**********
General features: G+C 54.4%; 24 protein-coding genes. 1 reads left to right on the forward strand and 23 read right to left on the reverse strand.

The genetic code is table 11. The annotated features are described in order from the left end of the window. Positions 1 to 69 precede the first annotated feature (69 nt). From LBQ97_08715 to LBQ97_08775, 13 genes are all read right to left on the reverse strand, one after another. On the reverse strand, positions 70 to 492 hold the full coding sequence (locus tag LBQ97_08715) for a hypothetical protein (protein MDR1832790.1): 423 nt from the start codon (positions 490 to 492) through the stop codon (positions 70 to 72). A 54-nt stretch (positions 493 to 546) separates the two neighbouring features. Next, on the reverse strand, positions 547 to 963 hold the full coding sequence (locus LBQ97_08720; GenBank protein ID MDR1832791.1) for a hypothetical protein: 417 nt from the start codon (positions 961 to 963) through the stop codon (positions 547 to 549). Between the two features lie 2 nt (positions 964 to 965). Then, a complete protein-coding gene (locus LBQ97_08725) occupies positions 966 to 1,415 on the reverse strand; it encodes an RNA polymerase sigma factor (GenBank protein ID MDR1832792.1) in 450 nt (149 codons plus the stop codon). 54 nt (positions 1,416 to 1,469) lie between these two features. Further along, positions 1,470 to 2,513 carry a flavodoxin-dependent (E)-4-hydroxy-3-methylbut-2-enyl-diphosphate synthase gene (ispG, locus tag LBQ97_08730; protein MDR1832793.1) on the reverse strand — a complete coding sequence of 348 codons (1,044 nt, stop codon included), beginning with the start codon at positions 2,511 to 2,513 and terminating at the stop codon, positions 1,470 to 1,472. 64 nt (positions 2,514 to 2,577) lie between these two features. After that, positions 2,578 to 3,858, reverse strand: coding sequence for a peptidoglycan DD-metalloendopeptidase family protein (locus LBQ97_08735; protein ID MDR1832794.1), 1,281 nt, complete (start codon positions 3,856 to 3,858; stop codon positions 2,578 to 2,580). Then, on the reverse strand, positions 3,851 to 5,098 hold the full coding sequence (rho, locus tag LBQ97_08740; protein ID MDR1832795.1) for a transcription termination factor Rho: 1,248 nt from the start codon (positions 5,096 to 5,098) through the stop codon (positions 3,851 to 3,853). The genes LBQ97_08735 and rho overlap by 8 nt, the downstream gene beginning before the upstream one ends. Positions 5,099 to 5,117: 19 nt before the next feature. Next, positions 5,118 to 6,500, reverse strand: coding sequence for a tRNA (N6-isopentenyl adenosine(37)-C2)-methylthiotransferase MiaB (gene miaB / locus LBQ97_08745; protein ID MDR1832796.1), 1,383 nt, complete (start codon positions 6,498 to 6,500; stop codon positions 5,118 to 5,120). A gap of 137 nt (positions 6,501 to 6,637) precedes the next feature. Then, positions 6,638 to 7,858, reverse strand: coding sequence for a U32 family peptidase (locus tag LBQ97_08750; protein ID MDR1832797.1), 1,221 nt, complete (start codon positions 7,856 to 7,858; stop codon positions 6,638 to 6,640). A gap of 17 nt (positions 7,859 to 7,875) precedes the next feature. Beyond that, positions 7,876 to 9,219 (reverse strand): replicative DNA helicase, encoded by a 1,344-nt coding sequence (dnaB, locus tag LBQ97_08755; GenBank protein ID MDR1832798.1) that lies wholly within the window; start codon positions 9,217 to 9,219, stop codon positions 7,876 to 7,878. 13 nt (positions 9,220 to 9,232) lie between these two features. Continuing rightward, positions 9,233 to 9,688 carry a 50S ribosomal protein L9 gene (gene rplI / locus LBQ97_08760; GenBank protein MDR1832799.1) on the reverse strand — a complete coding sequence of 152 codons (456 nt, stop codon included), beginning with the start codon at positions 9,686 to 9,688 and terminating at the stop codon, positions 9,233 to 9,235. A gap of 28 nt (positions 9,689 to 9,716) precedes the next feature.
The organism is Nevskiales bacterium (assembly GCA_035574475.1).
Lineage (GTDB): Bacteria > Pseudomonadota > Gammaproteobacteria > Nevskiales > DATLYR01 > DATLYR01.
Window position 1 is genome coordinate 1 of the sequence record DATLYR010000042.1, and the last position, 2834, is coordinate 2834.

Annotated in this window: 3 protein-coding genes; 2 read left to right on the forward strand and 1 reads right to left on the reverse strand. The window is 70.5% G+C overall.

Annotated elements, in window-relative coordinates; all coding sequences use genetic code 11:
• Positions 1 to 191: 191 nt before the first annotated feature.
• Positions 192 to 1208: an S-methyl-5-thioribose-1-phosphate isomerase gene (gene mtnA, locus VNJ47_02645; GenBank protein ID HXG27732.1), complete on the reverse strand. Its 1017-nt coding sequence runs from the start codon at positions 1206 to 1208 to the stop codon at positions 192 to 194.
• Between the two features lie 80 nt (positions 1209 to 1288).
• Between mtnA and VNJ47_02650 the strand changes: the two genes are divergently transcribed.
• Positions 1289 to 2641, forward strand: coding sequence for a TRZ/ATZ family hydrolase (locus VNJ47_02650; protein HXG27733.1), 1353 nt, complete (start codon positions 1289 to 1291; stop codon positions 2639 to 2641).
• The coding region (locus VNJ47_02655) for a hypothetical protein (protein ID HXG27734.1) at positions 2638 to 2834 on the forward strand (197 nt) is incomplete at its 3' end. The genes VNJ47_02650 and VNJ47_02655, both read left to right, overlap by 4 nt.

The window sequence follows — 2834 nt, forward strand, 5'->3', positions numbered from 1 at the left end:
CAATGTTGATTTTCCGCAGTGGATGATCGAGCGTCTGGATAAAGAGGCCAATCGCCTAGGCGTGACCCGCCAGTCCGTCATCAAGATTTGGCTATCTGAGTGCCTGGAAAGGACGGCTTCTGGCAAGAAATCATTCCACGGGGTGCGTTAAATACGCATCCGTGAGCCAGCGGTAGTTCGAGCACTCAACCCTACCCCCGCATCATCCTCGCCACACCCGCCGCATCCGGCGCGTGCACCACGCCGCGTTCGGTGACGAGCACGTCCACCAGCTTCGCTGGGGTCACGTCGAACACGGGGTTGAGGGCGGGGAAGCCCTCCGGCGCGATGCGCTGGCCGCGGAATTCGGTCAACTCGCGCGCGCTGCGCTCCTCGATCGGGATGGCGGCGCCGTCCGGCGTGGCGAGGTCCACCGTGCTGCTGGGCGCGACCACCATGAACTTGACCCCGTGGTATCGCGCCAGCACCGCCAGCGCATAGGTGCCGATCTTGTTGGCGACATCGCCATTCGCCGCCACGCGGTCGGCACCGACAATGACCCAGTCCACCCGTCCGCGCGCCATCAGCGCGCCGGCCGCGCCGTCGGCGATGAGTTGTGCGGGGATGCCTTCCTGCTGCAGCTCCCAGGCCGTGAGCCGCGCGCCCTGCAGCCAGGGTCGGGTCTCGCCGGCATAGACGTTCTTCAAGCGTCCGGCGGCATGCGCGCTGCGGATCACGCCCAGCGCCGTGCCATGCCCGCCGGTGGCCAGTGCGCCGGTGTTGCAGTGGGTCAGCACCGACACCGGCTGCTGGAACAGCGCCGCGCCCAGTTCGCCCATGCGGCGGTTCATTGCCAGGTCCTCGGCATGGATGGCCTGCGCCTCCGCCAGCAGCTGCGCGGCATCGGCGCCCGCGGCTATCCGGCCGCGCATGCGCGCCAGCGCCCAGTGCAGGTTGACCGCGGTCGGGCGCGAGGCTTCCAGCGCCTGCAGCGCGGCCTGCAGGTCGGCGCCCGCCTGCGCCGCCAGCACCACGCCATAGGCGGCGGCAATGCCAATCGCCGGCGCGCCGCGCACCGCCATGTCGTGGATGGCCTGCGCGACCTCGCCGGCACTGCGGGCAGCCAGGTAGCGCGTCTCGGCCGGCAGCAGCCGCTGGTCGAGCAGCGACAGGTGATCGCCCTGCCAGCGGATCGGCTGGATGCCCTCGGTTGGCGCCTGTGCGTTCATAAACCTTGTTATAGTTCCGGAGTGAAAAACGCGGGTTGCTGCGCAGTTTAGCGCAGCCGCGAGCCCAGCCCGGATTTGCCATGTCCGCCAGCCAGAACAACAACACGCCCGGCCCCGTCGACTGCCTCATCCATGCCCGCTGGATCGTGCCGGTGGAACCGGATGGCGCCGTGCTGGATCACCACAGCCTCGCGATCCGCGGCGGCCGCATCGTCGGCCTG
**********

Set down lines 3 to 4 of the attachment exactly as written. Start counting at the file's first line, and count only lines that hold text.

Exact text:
The organism is Nevskiales bacterium (assembly GCA_035574475.1).
Lineage (GTDB): Bacteria > Pseudomonadota > Gammaproteobacteria > Nevskiales > DATLYR01 > DATLYR01.